In every family there’s the good one,
the slow one; the hungry one, the impatient
one: I’m told I am that one. I make Tuesday’s
lunches and Wednesday’s dinner on Sunday
because I know how fast Monday will go.
I get up at 6:00, shower and dress by 6:15,
unlock the gate and load the dishes before
you’re done with coffee; am out the door
by 6:45. I accelerate at yellow.
And so for the longest time I couldn’t
figure out why the story of Odysseus
should resonate so much: that uber slow,
twenty-year jaunt, one excruciating
detour after another prolonging arrival
or return. It was clear I couldn’t quite
identify with the one waiting at home: the one
making her endless macrame of strings all day
only to pluck them apart at night.
Rather, I felt I understood what it meant
to exert heroic effort, take nothing
for granted, work harder than everyone
because I was from somewhere else; gather all
the tokens, move from one level to the next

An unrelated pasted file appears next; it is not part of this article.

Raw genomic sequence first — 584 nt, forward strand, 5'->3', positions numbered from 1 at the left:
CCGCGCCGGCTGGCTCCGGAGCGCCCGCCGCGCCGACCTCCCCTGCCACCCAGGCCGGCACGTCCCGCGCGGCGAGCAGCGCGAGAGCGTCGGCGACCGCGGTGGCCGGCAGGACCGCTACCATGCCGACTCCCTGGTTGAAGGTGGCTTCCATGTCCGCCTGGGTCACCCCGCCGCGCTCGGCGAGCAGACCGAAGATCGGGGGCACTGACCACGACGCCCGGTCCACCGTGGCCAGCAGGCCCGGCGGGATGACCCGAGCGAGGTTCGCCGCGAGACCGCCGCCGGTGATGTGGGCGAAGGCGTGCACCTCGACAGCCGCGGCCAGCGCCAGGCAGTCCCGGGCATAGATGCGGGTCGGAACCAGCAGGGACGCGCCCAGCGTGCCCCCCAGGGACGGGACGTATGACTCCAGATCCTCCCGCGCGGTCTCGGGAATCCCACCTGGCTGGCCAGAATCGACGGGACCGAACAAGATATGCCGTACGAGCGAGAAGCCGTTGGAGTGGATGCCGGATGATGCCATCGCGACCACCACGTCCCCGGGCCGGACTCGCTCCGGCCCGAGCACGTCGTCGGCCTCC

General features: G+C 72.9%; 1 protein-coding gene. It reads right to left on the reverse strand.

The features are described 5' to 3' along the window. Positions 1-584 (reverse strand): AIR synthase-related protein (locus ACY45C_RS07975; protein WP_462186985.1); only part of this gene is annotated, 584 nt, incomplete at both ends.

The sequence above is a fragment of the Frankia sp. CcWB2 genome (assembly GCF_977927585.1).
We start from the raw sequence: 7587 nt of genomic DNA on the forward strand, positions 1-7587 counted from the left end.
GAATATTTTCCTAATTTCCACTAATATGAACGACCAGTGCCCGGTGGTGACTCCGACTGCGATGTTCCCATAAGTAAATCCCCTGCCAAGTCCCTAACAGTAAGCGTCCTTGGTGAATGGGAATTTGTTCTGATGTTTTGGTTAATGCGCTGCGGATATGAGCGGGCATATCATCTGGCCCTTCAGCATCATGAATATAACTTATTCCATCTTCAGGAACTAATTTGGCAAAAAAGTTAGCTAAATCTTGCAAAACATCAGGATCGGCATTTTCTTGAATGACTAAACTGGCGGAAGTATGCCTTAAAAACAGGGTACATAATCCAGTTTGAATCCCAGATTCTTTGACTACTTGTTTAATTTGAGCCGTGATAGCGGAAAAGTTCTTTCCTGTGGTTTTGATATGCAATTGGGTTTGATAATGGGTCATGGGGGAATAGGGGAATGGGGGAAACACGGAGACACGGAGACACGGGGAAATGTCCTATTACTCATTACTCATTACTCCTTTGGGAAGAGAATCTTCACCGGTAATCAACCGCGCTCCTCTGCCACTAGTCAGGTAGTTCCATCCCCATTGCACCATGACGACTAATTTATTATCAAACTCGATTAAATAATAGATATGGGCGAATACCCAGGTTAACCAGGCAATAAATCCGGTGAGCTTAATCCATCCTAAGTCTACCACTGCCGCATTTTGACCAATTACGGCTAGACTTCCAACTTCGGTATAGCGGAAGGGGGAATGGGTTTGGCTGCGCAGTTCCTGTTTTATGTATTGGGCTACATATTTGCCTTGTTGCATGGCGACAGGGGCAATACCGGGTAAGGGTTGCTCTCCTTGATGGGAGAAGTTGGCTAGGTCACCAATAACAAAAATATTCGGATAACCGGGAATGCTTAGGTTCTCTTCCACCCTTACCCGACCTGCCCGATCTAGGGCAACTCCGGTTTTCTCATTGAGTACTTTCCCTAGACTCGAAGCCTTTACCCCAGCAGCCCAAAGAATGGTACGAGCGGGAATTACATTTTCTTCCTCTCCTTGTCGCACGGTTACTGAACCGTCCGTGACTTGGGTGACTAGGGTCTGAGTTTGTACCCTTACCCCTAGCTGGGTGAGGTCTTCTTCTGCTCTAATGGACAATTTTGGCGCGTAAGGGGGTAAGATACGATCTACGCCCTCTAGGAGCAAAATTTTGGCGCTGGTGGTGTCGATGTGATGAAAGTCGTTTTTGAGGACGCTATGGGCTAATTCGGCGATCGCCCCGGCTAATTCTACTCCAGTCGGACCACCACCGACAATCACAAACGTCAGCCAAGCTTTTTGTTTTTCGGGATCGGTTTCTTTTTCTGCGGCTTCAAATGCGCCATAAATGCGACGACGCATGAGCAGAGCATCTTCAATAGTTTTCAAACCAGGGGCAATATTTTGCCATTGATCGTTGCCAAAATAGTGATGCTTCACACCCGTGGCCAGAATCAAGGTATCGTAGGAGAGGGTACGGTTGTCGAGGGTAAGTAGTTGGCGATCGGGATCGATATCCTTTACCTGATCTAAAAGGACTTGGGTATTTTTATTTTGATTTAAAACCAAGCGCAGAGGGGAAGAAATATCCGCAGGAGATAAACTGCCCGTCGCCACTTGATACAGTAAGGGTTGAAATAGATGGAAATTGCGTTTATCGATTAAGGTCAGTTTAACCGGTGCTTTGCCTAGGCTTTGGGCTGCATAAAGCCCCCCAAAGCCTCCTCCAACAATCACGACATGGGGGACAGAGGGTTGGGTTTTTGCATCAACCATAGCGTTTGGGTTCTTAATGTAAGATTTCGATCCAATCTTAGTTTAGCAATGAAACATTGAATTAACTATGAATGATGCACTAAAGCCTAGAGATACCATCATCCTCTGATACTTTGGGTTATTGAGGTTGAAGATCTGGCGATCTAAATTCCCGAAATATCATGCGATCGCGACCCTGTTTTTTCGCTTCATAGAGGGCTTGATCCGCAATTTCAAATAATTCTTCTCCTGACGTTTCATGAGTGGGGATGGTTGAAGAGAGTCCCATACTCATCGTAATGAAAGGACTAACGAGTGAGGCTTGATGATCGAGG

and score. If you’re like me you get
what it’s like to stopper the ears against
the easy seduction along the way; make it through
a narrowing chasm in the nick of time. Did the hero
ever ask When does it stop? Did he ever want to buy
a Honda Odyssey minivan just so he could at least
drive from one new trial to the next with a modicum
of style? Or at least hire a driver; get a map
highlighting independent bookstores and coffee
shops and sushi restaurants along the way.
Sample them all, check off items on the bucket
list before the sun’s long shadow darkens the earth
and he’s finally, like the rest of us, run out of time.
In response to VIa Negativa: Postmortem.